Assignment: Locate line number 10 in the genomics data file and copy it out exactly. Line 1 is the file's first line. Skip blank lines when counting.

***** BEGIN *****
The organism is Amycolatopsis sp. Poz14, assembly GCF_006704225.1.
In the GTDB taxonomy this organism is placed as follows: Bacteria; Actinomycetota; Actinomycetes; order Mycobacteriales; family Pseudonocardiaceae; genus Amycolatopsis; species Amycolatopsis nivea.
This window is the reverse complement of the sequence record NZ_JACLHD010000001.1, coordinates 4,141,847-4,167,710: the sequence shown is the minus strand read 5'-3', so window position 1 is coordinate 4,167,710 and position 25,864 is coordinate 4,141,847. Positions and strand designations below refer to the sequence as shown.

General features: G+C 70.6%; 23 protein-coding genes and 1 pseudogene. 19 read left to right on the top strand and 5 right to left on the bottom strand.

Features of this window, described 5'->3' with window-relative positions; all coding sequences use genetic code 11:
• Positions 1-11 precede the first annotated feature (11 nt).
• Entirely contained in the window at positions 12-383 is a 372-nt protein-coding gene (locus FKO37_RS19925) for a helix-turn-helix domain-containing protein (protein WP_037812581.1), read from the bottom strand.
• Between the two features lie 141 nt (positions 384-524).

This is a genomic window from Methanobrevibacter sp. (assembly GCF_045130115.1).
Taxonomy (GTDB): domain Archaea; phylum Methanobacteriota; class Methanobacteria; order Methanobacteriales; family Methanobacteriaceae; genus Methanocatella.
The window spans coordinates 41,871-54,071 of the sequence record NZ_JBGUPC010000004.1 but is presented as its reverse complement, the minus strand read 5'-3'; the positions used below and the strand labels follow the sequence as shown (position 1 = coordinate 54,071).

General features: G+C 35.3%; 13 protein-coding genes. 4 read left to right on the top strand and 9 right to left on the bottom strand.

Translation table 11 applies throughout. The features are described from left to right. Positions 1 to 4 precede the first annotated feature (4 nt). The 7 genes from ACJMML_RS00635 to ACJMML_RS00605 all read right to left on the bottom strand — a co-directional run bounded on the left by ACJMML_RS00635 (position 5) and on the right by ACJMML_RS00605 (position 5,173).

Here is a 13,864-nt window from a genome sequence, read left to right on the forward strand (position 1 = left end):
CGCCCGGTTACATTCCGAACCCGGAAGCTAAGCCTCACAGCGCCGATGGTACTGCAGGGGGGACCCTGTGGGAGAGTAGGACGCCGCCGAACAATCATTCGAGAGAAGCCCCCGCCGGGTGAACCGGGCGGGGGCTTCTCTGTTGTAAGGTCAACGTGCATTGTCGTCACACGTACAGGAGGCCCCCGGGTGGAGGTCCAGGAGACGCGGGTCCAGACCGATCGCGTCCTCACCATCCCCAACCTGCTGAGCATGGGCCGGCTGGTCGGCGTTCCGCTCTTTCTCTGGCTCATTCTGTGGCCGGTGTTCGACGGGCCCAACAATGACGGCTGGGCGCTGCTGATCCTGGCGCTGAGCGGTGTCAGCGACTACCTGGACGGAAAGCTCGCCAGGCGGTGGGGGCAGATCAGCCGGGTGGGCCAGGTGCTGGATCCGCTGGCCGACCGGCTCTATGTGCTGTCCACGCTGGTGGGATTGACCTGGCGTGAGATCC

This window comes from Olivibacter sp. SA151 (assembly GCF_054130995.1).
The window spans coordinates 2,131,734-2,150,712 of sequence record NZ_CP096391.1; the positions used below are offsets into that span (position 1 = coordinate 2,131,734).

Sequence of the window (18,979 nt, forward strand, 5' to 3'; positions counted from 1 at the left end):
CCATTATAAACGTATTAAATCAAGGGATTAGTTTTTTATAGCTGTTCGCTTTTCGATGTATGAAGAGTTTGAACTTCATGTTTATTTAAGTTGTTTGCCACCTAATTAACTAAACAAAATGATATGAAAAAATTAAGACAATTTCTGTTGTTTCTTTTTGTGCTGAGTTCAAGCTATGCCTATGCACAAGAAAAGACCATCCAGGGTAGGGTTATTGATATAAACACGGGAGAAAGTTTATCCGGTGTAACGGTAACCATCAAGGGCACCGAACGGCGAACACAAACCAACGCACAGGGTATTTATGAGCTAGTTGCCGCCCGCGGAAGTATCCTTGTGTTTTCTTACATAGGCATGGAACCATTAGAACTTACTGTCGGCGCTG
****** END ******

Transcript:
Taxonomy (GTDB): domain Archaea; phylum Methanobacteriota; class Methanobacteria; order Methanobacteriales; family Methanobacteriaceae; genus Methanocatella.